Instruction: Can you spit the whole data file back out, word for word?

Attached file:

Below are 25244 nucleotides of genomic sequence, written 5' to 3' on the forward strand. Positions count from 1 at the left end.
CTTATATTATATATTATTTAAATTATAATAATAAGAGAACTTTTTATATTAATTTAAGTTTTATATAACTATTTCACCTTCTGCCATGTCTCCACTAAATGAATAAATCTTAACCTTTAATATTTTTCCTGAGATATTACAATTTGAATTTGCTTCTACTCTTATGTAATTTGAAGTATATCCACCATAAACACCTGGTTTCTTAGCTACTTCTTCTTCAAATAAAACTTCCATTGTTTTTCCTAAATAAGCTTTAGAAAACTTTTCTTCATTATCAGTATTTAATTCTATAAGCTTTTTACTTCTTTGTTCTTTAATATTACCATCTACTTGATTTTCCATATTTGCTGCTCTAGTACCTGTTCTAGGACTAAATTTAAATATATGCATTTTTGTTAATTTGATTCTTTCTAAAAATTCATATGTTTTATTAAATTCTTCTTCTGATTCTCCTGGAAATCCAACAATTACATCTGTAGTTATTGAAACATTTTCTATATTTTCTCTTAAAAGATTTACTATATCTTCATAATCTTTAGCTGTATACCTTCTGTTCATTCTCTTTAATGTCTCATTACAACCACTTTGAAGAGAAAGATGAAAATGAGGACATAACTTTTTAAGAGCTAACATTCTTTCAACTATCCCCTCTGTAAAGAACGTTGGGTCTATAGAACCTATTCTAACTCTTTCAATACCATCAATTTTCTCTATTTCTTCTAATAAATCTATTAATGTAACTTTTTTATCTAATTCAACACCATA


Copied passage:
Below are 25244 nucleotides of genomic sequence, written 5' to 3' on the forward strand. Positions count from 1 at the left end.
CTTATATTATATATTATTTAAATTATAATAATAAGAGAACTTTTTATATTAATTTAAGTTTTATATAACTATTTCACCTTCTGCCATGTCTCCACTAAATGAATAAATCTTAACCTTTAATATTTTTCCTGAGATATTACAATTTGAATTTGCTTCTACTCTTATGTAATTTGAAGTATATCCACCATAAACACCTGGTTTCTTAGCTACTTCTTCTTCAAATAAAACTTCCATTGTTTTTCCTAAATAAGCTTTAGAAAACTTTTCTTCATTATCAGTATTTAATTCTATAAGCTTTTTACTTCTTTGTTCTTTAATATTACCATCTACTTGATTTTCCATATTTGCTGCTCTAGTACCTGTTCTAGGACTAAATTTAAATATATGCATTTTTGTTAATTTGATTCTTTCTAAAAATTCATATGTTTTATTAAATTCTTCTTCTGATTCTCCTGGAAATCCAACAATTACATCTGTAGTTATTGAAACATTTTCTATATTTTCTCTTAAAAGATTTACTATATCTTCATAATCTTTAGCTGTATACCTTCTGTTCATTCTCTTTAATGTCTCATTACAACCACTTTGAAGAGAAAGATGAAAATGAGGACATAACTTTTTAAGAGCTAACATTCTTTCAACTATCCCCTCTGTAAAGAACGTTGGGTCTATAGAACCTATTCTAACTCTTTCAATACCATCAATTTTCTCTATTTCTTCTAATAAATCTATTAATGTAACTTTTTTATCTAATTCAACACCATA